Inexpensive Blast Cabinet Mods

To help with the rebuilding of my old Triumph Motorcycle, I bought this small benchtop blast cabinets from Tractor Supply.  It was around $100, and is similar to one offered by Harbor Freight, but has the chamber door on the top rather than on the side.


 [Click pictures to get a bigger view.  Except this one]

While the cabinet worked passably well, I soon discovered a number of annoyances.  First, the cabinet leaked media.  I was using glass beads, and after using it for half an hour, there was media everywhere on he bench and the floor.  I know now that glass beads on the floor behave a lot like millions of tiny ball bearings when someone steps on them.

Second, the fluorescent lignt in the cabinet is worthless--it was sometimes hard to tell whether it was on or off.  It was also towards the back of the cabinet, putting the front of larger pieces in shadow.

Third, the bottom of the cabinet has two sloping sides to form a trough for the media to collect in. The pickup tube lays in the bottom of the trough.  After blasting for a while, the media tends to collect at the end of the trough away form the pickup end of the tube, causing the tube to suck air.  When this happens, you can't just scoop the media over to the other side because of the mesh screen.  I resorted to tilting the entire cabinet to move the media to the other side.

Fourth, after using the unit for a while blasting flaky rust, the blast nozzle started getting clogged with big flakes of rust.

Lastly, the interior of the cabinet got very dusty after a few minutes.  Some sort of vacuum would help clear the dust for better visibility.

I finally reserved a weekend to improve the performance of the cabinet.

The first thing I did was to take the entire cabinet apart and reassemble it with gaskets and/or RTV to attempt to make it media-tight.

The next thing was to improve the lighting.  I had a set of five 20-watt halogen under cabinet lights that I never used on a remodeling project, and decided to use three of them.  I placed one light in the center of the front wall, just under the lid latch.  The other two lights went on custom corner brackets that aimed the light toward the center of the blasting space.


These lights are 120 VAC, so no transformer was needed, but for safety, I put the wiring in flexible conduit.  The conduit connected to an internal box that hooked to the original exterior light switch.

Next up was to improve the way the media collects at the bottom of the cabinet.  Larger floor model cabinets have a four-sided inverted-pyrimidal hopper that seemed a better shape to keep the feed tube supplied with beads.  I cut two triangular pieces of 1/8" hardboard and fastened them in place with Gorilla Tape.

Next, to keep the grit cleaner, I decided to put a screen under the support mesh to keep back the larger crud.  There is a layer of 1-1/4-inch foam tape on the ledge around the perimiter of the box.  On top of that is a 3/4-inch wide foam tape.  I made a framed screen out of standard window screen materials, sized so that it fits snugly on top of the 1-inch foam, inside the narrower tape.  For the pass-through for the media feed hose, I fortified one corner with several layers of Gorilla Tape, then cut a hole for a rubber grommet.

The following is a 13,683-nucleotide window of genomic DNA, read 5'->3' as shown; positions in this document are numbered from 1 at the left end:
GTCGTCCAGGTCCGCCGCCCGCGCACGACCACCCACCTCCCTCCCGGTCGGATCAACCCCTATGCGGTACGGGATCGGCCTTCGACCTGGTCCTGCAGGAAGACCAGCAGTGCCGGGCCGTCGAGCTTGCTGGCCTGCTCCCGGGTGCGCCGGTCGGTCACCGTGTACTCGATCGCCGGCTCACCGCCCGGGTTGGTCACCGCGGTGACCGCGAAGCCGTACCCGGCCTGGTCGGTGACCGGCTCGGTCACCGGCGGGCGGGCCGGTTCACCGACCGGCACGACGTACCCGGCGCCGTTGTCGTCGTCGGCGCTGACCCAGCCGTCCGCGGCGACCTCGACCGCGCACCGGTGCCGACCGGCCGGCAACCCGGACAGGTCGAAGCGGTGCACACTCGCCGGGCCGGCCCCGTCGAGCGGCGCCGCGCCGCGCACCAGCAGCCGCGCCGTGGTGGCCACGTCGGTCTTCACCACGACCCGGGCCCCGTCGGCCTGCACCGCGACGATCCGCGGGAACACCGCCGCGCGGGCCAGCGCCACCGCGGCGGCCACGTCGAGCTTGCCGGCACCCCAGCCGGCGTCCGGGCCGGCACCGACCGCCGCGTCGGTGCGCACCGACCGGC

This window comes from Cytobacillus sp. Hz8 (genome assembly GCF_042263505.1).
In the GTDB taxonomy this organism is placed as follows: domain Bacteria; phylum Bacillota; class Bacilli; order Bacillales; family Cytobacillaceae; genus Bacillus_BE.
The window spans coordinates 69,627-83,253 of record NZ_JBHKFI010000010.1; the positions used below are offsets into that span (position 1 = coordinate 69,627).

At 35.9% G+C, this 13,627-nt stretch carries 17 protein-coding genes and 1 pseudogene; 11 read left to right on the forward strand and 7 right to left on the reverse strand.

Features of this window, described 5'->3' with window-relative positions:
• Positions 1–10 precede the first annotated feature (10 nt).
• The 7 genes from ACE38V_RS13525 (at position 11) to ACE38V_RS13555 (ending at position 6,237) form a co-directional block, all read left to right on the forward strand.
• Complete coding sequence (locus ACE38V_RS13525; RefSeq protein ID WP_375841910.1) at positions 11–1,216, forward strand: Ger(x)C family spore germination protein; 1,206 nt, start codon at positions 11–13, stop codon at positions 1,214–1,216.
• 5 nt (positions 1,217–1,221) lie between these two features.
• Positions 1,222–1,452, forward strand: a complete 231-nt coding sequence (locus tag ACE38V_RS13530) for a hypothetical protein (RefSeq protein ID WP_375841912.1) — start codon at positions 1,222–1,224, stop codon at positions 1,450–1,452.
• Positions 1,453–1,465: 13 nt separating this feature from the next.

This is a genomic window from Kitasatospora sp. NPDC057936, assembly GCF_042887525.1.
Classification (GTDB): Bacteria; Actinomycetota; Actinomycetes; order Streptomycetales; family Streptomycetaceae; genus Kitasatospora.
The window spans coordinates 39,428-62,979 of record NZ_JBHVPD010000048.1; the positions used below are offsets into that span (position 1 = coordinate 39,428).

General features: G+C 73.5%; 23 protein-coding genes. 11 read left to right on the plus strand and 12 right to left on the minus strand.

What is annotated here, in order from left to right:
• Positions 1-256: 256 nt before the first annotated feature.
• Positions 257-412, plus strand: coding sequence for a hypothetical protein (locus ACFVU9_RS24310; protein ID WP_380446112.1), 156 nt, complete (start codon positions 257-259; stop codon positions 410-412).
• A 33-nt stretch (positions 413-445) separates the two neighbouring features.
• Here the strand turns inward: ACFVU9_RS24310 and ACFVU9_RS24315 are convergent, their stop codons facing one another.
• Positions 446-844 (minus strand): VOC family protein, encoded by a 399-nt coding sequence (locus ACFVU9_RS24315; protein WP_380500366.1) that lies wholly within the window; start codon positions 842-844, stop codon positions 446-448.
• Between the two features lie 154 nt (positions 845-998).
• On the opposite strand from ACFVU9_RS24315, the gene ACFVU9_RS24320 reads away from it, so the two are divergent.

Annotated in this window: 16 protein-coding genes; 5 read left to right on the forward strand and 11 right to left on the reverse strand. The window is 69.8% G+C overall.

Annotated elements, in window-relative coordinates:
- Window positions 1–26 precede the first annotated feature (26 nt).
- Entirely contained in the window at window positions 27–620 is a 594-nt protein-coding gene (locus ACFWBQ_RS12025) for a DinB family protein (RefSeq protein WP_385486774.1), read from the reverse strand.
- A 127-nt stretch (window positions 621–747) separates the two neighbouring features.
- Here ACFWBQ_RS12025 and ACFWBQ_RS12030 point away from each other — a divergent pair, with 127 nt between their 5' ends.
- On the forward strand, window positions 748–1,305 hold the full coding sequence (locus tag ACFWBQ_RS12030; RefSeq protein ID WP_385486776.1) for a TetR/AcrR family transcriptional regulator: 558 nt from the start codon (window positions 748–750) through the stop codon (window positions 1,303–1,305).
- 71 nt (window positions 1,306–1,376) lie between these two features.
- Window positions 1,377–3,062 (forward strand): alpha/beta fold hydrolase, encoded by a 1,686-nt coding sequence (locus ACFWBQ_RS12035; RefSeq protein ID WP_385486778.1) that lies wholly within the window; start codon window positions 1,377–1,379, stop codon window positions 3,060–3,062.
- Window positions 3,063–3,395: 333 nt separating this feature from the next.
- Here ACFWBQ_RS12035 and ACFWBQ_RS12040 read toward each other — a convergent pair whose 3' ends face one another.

Then made a new, stouter mesh floor out of expanded steel.  Edged it with folded over Gorilla Tape to softent he sharp edges.

A couple of other fittings were an adaptor on the side vent to accept a vacuum hose, and a pressure regulator at the air inlet.

After all of this, the cabinet was much more usable, but I had a little trouble with the media feed being intermittent sometimes.  After looking closely at the feed tube, it occured to me that the double wall tube was that way for a reason.  The only thing I could think of was that the annular space between the two tubes must be a vent to bring air down, either to replace the volume of media sucked up the feed tube, or to assist the flow of media by supplying air for an airstream up the feed tube.  This was confusing, since the configuration before I did anything to the cabinet had the entire feed tube buried inthe media. Possibly this explains why intermittent feed is a common complaint for these units. My feed tube ran up the corner at the edge of one of the new hardboard baffles, but the vent opening was often submerged under media in the corner of the box.  To test my theory, I made a new feed tube arrangement that would ensure that the top end of the vent tube would always be above the media.  It is just two pieces of copper tubing soldered side by side--one 1/2" for the media, and one 3/8" for the vent.  The top ends pass through the grommet where the feed hose for the gun connects to the media tube, and the vent tube is in free air.  This seems to have improved the media feed to the gun.

The only remaining problem was that my large shop vac is too powerful for the exhaust.  It creates enough vacuum inside the cabinet to inflate the gloves like baloons.  The problem was that the existing filtered port on the cabinet was really designed to be an exhaust for the blasting air.  With a lot of air being pulled by the shop vac, the port becomes an inlet, and it's not big enough to supply air for the vacuum, especially with a filter on it, so the pressure in the cabinet drops drastically.  While low pressure in the cabinet is good for keeping the door seal tight, I had too much of a good thing.

Thinking that my main shop vac was overkill anyway, I bought a small vac to dedicate to the cabinet, and also put a speed control on it so I could control the process.  With this setup, I can keep the cabinet clear while maintaining a reasonable negative pressure in the cabinet.  

Right now there is no good way for me to exhaust the vac to the outside, so I'm looking into what filter media I can put in the vac.

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